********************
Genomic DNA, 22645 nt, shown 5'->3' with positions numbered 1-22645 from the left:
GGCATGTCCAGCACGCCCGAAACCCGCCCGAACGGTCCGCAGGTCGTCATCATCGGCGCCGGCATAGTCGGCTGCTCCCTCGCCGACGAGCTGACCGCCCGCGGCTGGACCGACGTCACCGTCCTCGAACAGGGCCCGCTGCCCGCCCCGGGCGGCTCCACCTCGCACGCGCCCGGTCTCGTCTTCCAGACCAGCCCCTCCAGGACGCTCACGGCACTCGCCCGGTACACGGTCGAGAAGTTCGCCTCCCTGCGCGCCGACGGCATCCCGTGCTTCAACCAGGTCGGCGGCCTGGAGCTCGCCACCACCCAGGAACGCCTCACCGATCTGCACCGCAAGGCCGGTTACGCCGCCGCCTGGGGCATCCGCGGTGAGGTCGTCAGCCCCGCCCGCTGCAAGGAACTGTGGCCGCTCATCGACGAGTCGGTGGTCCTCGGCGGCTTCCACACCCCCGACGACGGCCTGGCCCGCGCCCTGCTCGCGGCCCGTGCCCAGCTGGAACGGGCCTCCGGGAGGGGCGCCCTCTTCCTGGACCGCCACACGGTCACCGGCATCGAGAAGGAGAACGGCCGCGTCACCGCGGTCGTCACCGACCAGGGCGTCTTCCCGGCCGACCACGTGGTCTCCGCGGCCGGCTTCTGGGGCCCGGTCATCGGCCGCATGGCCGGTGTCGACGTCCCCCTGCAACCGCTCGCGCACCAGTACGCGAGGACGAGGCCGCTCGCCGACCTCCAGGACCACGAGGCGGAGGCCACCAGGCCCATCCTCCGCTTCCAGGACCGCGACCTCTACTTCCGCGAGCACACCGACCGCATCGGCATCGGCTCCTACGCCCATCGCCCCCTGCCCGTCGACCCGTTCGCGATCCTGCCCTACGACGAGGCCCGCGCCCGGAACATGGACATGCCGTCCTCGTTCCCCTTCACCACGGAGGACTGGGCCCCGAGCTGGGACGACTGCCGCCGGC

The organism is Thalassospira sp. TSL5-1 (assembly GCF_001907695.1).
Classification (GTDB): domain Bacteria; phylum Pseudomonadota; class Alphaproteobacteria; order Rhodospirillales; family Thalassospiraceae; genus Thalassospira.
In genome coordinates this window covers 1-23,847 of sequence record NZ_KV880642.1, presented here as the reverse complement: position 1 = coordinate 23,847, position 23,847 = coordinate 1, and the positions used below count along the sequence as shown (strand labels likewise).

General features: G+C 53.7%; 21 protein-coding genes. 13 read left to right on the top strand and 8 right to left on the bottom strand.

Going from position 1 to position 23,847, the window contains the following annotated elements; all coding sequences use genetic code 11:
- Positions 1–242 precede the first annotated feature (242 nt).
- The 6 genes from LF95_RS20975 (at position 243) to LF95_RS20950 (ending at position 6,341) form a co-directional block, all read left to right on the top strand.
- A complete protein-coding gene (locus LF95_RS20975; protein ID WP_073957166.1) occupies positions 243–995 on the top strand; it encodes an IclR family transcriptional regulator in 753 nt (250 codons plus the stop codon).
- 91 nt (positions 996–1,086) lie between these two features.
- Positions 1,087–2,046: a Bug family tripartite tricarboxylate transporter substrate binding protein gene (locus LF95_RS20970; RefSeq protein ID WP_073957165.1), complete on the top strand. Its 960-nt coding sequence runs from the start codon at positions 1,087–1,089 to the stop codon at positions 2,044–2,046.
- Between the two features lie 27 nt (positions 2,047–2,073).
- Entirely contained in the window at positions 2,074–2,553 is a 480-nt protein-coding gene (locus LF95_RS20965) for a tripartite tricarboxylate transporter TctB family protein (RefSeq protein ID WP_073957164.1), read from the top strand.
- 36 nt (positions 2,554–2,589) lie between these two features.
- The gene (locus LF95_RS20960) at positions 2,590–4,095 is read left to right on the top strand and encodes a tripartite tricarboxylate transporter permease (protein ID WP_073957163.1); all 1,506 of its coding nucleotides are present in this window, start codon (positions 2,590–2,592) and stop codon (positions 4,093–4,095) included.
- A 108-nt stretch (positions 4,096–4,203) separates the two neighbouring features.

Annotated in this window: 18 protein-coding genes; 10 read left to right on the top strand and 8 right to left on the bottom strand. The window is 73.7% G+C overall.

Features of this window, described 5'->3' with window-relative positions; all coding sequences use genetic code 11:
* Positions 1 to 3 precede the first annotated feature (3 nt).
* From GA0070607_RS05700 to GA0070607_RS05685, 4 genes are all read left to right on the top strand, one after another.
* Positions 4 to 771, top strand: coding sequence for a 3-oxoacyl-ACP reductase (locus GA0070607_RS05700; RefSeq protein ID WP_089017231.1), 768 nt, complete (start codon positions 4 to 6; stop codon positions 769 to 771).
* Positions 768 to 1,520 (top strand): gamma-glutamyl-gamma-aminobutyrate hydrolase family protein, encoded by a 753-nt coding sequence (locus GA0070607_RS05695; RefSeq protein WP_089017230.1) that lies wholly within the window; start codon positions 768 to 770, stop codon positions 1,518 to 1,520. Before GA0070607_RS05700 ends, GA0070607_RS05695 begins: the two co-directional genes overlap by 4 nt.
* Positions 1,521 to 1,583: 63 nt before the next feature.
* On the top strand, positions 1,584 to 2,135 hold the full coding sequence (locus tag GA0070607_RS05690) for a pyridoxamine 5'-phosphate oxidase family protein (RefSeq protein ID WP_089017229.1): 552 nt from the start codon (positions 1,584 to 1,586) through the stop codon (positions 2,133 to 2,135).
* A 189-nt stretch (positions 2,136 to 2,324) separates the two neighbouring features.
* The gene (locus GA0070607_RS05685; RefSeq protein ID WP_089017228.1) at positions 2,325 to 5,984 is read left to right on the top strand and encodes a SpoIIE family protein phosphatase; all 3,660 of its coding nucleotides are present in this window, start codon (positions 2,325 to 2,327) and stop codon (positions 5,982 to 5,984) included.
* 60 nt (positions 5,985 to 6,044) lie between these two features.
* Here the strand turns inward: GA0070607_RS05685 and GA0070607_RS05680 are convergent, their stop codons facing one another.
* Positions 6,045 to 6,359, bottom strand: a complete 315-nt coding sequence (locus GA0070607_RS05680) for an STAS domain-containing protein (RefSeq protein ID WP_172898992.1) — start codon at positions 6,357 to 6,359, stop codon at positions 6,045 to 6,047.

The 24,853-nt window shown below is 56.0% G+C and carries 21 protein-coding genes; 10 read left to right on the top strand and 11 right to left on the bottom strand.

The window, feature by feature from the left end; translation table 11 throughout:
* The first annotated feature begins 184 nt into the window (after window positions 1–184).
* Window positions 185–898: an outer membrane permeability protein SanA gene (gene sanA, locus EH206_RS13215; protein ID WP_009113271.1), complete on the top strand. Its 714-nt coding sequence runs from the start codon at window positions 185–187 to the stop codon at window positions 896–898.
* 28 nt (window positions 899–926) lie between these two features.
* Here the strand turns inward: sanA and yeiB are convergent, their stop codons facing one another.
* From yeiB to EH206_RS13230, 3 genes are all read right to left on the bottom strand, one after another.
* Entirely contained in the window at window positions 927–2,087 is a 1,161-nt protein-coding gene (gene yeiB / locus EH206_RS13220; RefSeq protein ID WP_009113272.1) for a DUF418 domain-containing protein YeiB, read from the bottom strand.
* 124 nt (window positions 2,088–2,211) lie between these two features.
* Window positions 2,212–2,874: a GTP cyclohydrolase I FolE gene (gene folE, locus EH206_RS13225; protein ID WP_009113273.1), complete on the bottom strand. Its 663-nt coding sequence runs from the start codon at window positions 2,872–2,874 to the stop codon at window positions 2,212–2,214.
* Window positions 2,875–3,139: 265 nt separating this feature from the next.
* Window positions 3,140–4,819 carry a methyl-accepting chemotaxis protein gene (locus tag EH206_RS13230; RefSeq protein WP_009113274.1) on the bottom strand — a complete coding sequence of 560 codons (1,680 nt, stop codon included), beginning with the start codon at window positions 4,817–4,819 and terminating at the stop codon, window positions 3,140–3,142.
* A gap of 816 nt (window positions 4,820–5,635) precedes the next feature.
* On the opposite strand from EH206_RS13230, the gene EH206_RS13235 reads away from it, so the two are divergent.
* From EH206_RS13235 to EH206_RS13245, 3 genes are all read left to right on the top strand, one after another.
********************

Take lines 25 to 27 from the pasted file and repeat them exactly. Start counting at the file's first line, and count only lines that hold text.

* On the top strand, positions 1,584 to 2,135 hold the full coding sequence (locus tag GA0070607_RS05690) for a pyridoxamine 5'-phosphate oxidase family protein (RefSeq protein ID WP_089017229.1): 552 nt from the start codon (positions 1,584 to 1,586) through the stop codon (positions 2,133 to 2,135).
* A 189-nt stretch (positions 2,136 to 2,324) separates the two neighbouring features.
* The gene (locus GA0070607_RS05685; RefSeq protein ID WP_089017228.1) at positions 2,325 to 5,984 is read left to right on the top strand and encodes a SpoIIE family protein phosphatase; all 3,660 of its coding nucleotides are present in this window, start codon (positions 2,325 to 2,327) and stop codon (positions 5,982 to 5,984) included.